Here's a blessed event insofar as I can finally talk about role-playing content and procedures that are ordinarily kicked down the road. For me, Adept Play is a rousing success insofar as ideas can be introduced and resolved enough so that "next ideas" can actually be addressed, and I don't have to spray down the entry point with fire-extinguisher foam or, for that matter, disinfectant.
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A big lab this time on a big topic: failed resolution, of any kind, for any given set of rules. This is no small thing and may rate as the single most undeveloped topic in the entire activity, to date. Before talking about bad, good, constructive, unconstructive, fun, not fun, or any such thing, we had to back way up and discuss what it even is.
This week, I finished up a four-session arc of duets using Spire: The City Must Fall by Grant Howitt and Chris Taylor. This is my third time running Spire, and there is a lot about the game I love. The writing is top-notch, the setting is rich with conflicts and status quos that just beg for player meddling. On the larger scale of the episodes and overall "season," the system delivers.
I am pretty confident these days regarding the strength and utility of my/our ideas expressed at this site, so my Lab notions are shifting from organized curriculum and into "let's see where we can gte." In this case, we began with "tell me about your character" and moved on from there. For those who follow play accounts here, you'll spot my Shining Star and Helma's Skava.
In the FB group I took a week off from running the D&D games and wanted to run non-D&D. The Coriolis game never went off but The Witcher game was full. Ended up two players missed for Internet reasons, but four players is plenty of action. I used the pre-gens from the free Witcher: Easy Mode and built my own scenario from that. I wanted to test out some more Now! style play and see what emerged.
Here's to participation, as this was the biggest attendance yet for a Monday Lab, and I really liked it. Everyone had a chance to chip in, and if we didn't discover any One True Answer, well, some reasonable questions were unearthed.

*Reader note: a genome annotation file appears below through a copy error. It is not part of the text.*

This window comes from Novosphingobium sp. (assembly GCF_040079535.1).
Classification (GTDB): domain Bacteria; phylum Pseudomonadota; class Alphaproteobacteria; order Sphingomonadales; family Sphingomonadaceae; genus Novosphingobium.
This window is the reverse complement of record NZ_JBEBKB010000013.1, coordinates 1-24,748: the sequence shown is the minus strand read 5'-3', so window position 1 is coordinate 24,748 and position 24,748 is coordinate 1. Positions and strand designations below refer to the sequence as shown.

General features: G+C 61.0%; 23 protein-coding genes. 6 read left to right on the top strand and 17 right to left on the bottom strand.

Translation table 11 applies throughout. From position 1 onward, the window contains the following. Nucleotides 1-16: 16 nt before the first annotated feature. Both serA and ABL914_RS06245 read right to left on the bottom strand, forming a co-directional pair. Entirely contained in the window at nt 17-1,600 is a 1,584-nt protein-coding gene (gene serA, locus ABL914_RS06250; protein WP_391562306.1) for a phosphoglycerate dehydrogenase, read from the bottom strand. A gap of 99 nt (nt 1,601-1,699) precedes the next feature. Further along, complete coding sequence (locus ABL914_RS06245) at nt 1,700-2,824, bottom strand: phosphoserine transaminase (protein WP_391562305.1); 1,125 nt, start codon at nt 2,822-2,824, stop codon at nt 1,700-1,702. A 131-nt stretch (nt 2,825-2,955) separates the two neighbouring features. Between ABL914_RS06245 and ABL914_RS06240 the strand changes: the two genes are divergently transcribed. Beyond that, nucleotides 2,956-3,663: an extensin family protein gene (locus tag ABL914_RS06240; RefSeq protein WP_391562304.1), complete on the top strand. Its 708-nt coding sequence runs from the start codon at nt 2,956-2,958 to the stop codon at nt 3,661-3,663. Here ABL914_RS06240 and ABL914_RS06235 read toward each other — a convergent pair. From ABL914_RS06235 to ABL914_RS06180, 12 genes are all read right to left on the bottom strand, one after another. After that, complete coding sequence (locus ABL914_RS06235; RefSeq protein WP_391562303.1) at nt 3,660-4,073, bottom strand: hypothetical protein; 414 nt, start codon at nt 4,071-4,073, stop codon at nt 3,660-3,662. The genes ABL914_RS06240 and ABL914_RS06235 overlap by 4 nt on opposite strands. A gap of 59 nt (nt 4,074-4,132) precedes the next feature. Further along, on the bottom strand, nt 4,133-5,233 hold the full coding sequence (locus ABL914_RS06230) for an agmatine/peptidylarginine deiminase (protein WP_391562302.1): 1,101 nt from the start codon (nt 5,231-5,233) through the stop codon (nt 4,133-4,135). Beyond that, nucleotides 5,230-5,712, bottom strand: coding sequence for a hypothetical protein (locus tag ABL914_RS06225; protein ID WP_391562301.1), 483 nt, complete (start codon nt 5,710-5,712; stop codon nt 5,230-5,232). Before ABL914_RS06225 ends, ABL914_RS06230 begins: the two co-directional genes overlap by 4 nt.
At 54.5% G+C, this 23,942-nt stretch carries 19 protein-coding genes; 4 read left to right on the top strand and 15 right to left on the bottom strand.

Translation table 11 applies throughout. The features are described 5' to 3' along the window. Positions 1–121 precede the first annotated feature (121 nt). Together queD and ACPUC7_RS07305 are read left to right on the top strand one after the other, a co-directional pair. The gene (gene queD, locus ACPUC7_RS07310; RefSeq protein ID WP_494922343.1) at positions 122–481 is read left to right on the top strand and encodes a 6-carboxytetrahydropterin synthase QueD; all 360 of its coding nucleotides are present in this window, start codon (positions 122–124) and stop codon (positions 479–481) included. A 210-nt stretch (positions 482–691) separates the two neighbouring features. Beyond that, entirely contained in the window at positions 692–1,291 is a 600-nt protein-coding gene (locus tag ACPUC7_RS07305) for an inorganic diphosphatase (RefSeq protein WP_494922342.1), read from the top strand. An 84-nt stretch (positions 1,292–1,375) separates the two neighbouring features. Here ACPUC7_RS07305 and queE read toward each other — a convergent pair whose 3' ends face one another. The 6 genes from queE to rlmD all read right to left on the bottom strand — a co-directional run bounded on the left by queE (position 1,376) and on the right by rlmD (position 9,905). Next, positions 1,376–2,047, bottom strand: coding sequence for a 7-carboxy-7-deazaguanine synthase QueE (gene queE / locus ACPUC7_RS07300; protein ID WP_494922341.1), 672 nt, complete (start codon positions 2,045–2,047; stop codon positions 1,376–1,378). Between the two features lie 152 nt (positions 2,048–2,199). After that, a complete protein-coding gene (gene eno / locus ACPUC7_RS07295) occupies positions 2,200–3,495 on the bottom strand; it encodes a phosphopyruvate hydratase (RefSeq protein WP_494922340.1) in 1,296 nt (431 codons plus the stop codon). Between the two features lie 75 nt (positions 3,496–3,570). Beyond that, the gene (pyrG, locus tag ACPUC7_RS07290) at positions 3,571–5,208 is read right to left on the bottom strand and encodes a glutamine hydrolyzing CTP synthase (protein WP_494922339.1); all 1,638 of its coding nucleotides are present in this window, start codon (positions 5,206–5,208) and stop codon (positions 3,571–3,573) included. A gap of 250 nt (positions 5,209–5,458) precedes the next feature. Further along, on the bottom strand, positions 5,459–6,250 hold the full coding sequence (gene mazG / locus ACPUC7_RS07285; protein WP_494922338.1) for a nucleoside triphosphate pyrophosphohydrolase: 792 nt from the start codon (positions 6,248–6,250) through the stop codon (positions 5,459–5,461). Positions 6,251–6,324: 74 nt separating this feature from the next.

For anyone who's wondered what happened to the Spelens Hus RuneQuest game, I'm here at last to tell you that we have played our fourteenth session, which means five more for you to see. We shifted to screen play for safety purposes, and the editing is pretty hard core, so I'll be adding episodes to the playlist and commenting here for a while to notify you.
Sean Hillman and I discuss some confusing things about situations in play, specifically, what does preparation have to do with them. Seems easy, right? You prep it, then the group plays it - hey, the real (digital, video) games do it all the time, so we should just do that, right?
As part of my recent swim-about in the internets of Glorantha and its associated games, my friend Nick Brooke and I had the chance to mix it up a little! It's regarding the long-standing interpretations of human ethnicities in Glorantha, including those which made it into published form
We've proceeded into a new chapter, or perhaps novella, in our Spelens Hus RuneQuest game. You'll see a couple of changes. First, that William isn't with us, as he's moved out of town, and in this case it jibes with in-play events that make most sense for Jovahn to vanish from the situation.